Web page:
It also presupposes that the therapist knows your thoughts (or what you are seeing in your life that is causing you to have those thoughts) better than you do, which only works if the therapist assumption that everyone is alike and everyone should be thinking the same way and that their job is getting you to think that way is correct. Maybe it is sometimes, but not for me and not for many people.



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11 May 2024, 3:48 am

Cognitive Behavioral Therapy

Cognitive behavioral therapy (CBT) is a term for a set of psycho-therapeutic techniques and its various derivatives, including dialectic behavioral therapy (DBT) and Brief cognitive behavioral therapy (BCBT).  Rather than trying to repair the root causes of the patient's problem, CBT attempts to fix reactions to perceptions and the associated thought patterns -- it focuses on alleviating behavioral symptoms.

Uses

In the UK, CBT is the recommended treatment of choice for problems, including post-traumatic stress disorder, OCD, bulimia nervosa, and clinical depression.  Randomized controlled trials have even shown computer-based CBT to be beneficial.

Limitations

It is not effective for everyone; in particular, its form doesn't completely manage bipolar disorder or schizophrenia; they are best treated with psychoactive medication.  However, it can help some, but by no means all, bipolar patients as an add-on treatment with to prevent relapses in mood stability.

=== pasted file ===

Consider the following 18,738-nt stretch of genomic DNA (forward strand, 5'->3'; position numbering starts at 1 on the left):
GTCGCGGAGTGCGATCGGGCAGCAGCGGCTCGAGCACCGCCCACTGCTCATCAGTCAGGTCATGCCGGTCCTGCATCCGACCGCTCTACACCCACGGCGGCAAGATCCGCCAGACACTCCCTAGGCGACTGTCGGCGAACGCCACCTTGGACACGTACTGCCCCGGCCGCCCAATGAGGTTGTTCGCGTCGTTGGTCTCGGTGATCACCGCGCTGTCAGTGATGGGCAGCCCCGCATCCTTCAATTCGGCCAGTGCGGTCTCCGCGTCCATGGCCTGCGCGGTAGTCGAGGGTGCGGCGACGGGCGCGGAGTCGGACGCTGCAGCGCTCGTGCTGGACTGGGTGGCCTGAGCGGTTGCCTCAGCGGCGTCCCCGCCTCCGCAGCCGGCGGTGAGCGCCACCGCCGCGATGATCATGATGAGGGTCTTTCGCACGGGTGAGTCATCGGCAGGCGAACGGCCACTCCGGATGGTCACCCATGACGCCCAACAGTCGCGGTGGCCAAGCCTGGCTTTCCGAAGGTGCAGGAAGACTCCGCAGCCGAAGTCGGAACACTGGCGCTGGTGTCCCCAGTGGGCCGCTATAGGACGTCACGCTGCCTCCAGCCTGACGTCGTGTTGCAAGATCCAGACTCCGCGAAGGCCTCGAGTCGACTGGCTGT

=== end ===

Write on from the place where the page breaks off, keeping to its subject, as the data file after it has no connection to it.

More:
Criticism

It's getting criticism in the UK from non-CBT psychotherapists suspicious of the NHS and NICE having swooped upon it with great glee on account of it being relatively cheap and somewhat effective, because it is not in fact the answer to everything.

 Link to Article 

 Link to Abstract 


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11 May 2024, 4:37 am

Hmmm...

There's the incomplete knowledge of psychology that favors how the autistic mind works, along with all the current or outdated biases as to what autism is...

... And then there's nationwide cheaper services widely recommended and provided.

Whether it's services that got default for being covered by insurance, or that many health care providers recommend -- that made some sort of demand and lowering quality.


The latter must be an opportunity to improve the former. Uncover more of the former.

While hurts many autistics in the past and present, due to the ignorance and mistakes by pushing these things out of assumptions over how autism works...